Because of their complex life histories, anadromous salmonids are vulnerable to changes in biophysical processes or disturbance regimes that occur throughout the watersheds they inhabit. During the freshwater part of their life cycle, they are affected by harvesting, land and water use, pollution, alien species and climate change. Impacts such as riparian ecosystem conversion or degradation, alteration of drainage patterns and pollution are additive and may produce a large incremental effect if combined with other activities.609 Sources of ecosystem degradation include construction of dams and stream crossings, water impoundment, land clearing (related to urban development, agriculture or logging), mining and gravel removal. Increased runoff increases nutrient levels, erosion, and sedimentation in streams. Removal of riparian vegetation raises water temperature.610

Climate change is expected to have severe impacts on freshwater fish distributions in B.C. through effects on precipitation,611 streamflow612 and water temperatures,613 and range changes in native and non-native species.614,615,616,617,618 Pacific salmon are highly vulnerable to the effects of changes in freshwater flows and temperature. Low water flows in the late summer can block access to spawning grounds, while winter flooding can wash eggs out of the gravel. Rising water temperatures in the Fraser River are expected to delay sockeye salmon migration and reduce enroute survival. Thirty-two areas, centered in southwestern B.C. and the southern and central interior, have been identified as being uniquely vulnerable because they have water temperatures or low/high freshwater flows that currently affect salmon survival.619

Within the marine realm, B.C. salmon are affected by a number of impacts and threats, including harvesting, aquaculture and climate change. Harvest rates vary over time and among populations, but can exceed 50% for targeted populations.620 Harvest rates can be unsustainably high for populations of conservation concern that are harvested incidentally.621,622,623 Known and suspected impacts of marine aquaculture operations on wild salmon include competition from, and interbreeding with, escaped farm fish, and the spread of diseases or parasites such as salmon lice (Lepeophtheirus salmonis).624 Climate change is expected to influence several environmental variables that may affect salmon during the marine portion of their life cycle; of these, sea surface temperature is likely to be the most significant.625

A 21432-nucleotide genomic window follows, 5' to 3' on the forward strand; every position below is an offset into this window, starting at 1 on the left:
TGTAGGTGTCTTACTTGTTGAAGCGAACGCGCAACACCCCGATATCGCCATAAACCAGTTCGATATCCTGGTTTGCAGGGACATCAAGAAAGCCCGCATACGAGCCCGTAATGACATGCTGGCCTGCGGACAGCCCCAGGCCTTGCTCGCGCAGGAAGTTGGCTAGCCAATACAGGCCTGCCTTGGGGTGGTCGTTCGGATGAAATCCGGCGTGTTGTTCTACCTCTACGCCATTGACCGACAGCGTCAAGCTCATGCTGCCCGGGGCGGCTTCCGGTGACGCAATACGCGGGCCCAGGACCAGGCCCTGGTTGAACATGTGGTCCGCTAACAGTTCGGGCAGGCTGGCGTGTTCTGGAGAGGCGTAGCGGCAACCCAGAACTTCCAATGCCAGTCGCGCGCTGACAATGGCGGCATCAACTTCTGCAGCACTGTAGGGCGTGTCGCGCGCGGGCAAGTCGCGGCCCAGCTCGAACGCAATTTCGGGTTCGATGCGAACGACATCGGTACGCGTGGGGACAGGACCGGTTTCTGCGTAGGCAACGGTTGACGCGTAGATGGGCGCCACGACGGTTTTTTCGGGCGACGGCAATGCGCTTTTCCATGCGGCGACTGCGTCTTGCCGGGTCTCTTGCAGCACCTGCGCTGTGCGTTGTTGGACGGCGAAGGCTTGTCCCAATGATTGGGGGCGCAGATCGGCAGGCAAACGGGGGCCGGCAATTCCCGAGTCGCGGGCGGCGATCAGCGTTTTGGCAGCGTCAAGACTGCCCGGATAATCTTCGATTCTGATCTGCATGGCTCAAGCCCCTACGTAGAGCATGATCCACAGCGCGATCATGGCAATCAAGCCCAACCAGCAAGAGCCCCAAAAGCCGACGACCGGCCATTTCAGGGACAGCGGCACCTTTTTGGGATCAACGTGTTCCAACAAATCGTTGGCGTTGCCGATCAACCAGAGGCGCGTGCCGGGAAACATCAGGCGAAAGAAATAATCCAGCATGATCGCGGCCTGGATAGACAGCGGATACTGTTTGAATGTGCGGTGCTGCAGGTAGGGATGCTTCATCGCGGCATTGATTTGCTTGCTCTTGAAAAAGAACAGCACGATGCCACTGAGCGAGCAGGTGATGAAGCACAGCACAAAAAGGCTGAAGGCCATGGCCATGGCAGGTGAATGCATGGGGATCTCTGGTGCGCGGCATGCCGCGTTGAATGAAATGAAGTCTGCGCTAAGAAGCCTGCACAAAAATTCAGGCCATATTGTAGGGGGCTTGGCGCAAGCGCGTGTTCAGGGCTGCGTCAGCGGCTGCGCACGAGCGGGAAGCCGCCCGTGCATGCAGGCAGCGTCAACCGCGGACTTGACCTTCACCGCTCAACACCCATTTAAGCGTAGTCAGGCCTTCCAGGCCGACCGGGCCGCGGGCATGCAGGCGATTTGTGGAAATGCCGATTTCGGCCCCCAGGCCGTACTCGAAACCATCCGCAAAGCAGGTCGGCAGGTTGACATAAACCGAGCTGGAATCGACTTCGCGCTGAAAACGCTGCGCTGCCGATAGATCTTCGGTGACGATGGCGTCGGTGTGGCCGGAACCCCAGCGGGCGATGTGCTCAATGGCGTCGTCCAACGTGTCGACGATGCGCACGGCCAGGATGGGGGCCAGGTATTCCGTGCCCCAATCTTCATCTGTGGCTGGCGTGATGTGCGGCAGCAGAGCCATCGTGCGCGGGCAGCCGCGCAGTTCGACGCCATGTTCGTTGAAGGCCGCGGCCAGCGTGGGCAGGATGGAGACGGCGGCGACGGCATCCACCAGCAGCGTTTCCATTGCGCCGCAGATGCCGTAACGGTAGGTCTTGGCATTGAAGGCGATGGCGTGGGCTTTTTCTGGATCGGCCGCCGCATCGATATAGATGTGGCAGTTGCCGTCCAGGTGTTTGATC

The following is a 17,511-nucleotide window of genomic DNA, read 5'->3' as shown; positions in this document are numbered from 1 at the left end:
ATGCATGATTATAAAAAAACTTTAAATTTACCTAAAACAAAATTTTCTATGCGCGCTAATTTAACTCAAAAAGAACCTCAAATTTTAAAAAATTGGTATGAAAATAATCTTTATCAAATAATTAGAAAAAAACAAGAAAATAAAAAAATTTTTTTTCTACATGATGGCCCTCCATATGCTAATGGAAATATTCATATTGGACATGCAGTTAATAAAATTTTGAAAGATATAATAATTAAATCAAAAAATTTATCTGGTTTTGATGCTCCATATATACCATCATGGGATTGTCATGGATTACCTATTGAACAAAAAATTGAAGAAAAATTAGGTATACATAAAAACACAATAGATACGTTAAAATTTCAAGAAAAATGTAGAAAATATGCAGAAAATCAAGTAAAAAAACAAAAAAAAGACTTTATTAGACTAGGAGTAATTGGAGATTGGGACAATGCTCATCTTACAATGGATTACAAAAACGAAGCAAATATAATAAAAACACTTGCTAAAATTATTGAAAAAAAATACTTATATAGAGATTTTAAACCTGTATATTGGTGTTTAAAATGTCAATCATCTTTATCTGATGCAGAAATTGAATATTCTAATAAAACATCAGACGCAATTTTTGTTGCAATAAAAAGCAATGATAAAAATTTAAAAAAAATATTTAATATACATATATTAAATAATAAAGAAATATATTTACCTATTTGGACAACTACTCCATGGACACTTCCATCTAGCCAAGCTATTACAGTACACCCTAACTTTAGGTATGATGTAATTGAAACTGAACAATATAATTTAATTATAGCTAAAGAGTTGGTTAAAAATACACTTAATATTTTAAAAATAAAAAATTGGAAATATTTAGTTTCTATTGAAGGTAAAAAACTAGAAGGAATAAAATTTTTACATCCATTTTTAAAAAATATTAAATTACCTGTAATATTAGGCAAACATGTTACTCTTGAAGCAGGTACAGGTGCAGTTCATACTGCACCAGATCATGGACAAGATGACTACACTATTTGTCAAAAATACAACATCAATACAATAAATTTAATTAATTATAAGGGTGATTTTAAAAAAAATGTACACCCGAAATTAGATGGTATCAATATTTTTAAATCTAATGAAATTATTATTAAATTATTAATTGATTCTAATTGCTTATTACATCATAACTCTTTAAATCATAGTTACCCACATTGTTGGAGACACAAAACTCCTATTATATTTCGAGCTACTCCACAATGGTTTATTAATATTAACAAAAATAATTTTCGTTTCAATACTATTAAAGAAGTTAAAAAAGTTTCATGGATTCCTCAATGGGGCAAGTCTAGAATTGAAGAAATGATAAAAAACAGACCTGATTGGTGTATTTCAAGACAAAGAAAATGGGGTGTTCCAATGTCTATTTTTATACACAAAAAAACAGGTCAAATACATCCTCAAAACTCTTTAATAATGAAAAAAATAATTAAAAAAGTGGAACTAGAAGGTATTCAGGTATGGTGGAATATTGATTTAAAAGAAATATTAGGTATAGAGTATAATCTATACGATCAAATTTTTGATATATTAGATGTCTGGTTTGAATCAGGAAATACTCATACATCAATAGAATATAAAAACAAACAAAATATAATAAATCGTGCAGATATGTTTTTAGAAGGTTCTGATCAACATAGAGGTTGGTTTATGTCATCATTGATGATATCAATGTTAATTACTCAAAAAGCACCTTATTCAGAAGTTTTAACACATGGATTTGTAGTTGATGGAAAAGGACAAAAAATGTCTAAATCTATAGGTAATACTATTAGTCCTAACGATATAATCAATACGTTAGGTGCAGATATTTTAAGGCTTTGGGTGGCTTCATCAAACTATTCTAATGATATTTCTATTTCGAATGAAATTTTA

Data gaps: The ecology of anadromous salmonids is well known and commercially harvested populations are well studied. However, there is limited information on smaller populations. The effects of land and fisheries resource management practices on salmonids and nutrient cycling are not well understood.626 There are also uncertainties regarding the nature and strength of interactions with other species and with ecosystems.

G. Willows

What are they? Willows are deciduous trees and shrubs in the genus Salix that grow in moist habitats from the high Arctic to the tropics.627 B.C.'s more than 48 native willow species range in height from tall trees to low, carpet-forming shrubs, and grow in habitats ranging from upland forest and alpine tundra to the full spectrum of wetland types.

Why are they important? Willows are common within riparian areas and swamps. They provide structure, reduce water flows, stabilize stream banks and are a food source for species such as American beavers (Castor canadensis), moose, snowshoe hares (Lepus americanus) and grouse (e.g., willow ptarmigan [Lagopus lagopus]).628 The specialized root system of willows allows them to thrive in conditions that are potentially limiting to other woody plants, such as the high water table in swamps. Willows grow prolifically in a variety of nutrient-poor ecosystems and have the ability to grow from broken branches.

Status/threats in B.C. Nine species and one subspecies are of conservation concern. All of the province's native willows are at the geographic margins of their ranges in B.C., with the core of their ranges to the north, east or south, so some species could be expected to be rare in the province. However, some may be more common than is recorded, since willows are difficult to identify and some occur in remote places. Glabrous dwarf willow (S. reticulata ssp. glabellicarpa) is only found in B.C. and Alaska, and is of global conservation concern.629 An introduced weevil, the poplar and willow borer (Cryptorhynchus lapathi), has spread widely in the past 30 years and has been killing willows at low elevations and latitudes.630 It is spreading north along highways and logging roads and is expected to extend its range north and to higher elevations with climate change. In B.C., this species primarily attacks young willow stems, which are often killed by larval feeding.631